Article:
Friday, August 16, 2013

Old Library

I went exploring a few years ago for a relic from my past. It was the old Dora Library. I'd heard about
the old building for years and that it was on a hillside behind the old fire station, but I'd never seen it.
Jilda was working and I had some time to kill, so I took Ol' Buddy with me on the quest to find the old building.
We parked next to the ruble of the old Dora Motors building. Ivy as thick as thatch covers what's left of the old structure.
It's easy to see why the old town never really grew, because it was situated on a narrow slip of land between the L&N Railroad Line (I don't think it was called that back in the day) and  a large hill that is one of the toes of the Appalachian Mountains.
I let Ol' Buddy hop out of the truck, fitted the key into the lock, and secured the truck with the turn of a key, before heading up the hill toward the fire station.
We walked up to the abandoned building and stepped toward the back of the old structure where we saw a set of stairs ascending into the underbrush. It was hedge and honeysuckle which was thick enough to block out light from the sun.
We wove through the brambles and came upon the remains of the old library. It was about 25 feet by 40 feet, and I knew at once that it had been built by the Civilian Conservation Corps back during the depression.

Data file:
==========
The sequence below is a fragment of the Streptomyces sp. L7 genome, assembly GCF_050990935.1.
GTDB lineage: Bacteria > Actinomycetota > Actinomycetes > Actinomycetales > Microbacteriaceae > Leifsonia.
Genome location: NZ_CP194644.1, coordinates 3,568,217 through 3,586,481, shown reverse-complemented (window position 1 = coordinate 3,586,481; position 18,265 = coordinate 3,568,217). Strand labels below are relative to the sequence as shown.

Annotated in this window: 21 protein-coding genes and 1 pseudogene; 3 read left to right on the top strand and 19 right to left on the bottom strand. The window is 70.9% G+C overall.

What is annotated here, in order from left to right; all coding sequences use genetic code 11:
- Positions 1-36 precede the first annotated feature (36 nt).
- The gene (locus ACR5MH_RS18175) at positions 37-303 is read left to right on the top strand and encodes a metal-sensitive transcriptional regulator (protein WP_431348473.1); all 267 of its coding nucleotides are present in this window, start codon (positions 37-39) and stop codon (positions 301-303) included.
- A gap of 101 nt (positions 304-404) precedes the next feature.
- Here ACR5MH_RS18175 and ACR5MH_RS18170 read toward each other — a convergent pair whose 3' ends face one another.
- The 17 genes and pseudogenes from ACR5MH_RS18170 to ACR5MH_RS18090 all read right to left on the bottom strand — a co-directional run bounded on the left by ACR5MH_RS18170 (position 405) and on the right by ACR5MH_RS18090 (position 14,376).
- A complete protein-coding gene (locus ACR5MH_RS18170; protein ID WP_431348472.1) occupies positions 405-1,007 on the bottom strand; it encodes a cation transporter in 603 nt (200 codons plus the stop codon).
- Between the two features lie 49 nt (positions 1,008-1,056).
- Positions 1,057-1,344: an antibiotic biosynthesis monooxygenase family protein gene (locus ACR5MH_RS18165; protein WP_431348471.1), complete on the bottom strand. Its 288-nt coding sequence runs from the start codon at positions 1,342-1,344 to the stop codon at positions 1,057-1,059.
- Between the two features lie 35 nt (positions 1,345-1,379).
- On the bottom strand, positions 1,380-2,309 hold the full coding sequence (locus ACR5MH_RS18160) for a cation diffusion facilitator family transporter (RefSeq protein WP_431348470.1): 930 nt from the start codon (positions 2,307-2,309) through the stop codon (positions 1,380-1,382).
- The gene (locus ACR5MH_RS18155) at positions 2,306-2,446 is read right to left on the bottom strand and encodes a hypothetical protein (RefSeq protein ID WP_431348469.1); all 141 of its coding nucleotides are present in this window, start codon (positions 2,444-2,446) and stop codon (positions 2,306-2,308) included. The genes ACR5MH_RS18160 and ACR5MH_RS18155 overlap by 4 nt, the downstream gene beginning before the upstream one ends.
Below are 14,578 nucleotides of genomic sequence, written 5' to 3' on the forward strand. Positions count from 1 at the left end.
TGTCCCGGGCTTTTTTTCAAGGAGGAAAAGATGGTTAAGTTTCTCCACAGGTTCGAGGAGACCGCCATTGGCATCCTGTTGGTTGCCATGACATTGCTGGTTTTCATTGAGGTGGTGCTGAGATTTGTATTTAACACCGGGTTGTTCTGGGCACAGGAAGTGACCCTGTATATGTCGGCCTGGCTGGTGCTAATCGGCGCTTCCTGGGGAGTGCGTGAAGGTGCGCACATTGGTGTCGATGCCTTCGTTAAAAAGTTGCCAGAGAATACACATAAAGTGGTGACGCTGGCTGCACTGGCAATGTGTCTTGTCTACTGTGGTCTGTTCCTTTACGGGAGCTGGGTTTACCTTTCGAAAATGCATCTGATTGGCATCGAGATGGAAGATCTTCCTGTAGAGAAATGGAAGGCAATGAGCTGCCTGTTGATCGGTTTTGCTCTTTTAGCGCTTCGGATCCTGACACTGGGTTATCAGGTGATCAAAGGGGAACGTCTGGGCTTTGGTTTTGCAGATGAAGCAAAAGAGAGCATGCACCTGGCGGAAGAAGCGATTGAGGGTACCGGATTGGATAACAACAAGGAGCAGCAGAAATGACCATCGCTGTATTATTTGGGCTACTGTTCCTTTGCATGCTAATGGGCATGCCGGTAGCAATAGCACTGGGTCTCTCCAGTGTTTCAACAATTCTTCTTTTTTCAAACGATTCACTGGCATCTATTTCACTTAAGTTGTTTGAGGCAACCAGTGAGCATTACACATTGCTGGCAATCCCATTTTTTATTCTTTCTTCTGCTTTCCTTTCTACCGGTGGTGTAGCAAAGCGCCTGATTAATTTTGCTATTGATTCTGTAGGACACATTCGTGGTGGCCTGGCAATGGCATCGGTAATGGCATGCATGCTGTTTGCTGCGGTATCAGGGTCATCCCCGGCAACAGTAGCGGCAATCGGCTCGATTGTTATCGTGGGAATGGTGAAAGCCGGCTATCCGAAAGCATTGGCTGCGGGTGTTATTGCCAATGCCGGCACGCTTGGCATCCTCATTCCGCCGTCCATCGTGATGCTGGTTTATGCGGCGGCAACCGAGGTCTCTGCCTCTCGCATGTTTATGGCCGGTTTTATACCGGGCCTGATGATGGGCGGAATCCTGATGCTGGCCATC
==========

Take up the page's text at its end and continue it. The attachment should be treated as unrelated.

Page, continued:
I knew that the moment I saw it because the frames of floor to ceiling windows with interesting arches were built with stones dug from a nearby quarry. The same kind of stones that were used to build the gym where I went to high school.
Me and Ol' Buddy sat in one of the windows for a long time admiring the beauty of the old library. I could almost see the books lining the walls, and people there sitting at tables reading about far away places while shafts of evening light filtered through those windows onto the heart-pine floors.
I wondered why someone hadn't bought the property and restored the old library. I did some research and discovered why it hadn't happened, but that story is not nearly as interesting.
I hope you all have a remarkable weekend.


  1. I love finding places like this. They could make a wonderful garden there.

  2. Anonymous11:19 PM

    I enjoyed exploring with you & Ol' Buddy!!

  3. You has me at "toes of the Appalachian Mountains."
    I love those mountains so much.
    Your venture to this long-forgotten library was a lovely one.
    Thank you for sharing.

  4. What an interesting piece of history, Rick. Fascinating. It sparks a writer's imagination.
    Now I would love to know the end of the story.

  5. Felt like I was there with you my friend while reading this...wonderfully written.

  6. Very exciting to find this. Love your adventures! Hugs!

  7. I love exploring forgotten places... to think about what it was like before :)

  8. Awwwww, that was kind of sad, Rick. It's a shame no one's bought that old lovely building.

    Interesting photo you posted, too. Thanks for sharing. Susan

  9. I could feel the spirit of that building from your writing. I'm glad you were able to find it. It is a shame it has been left to decay....but you have given it life just letting us go with you on the journey. Love the arches and the pic.

  10. Of course, interesting or not, I'm curious as to why no one bought the old library and restored it. Please do tell!

  11. A truly magical photo. Bittersweet. Mysterious. I wish it would not be allowed to continue to fall down.


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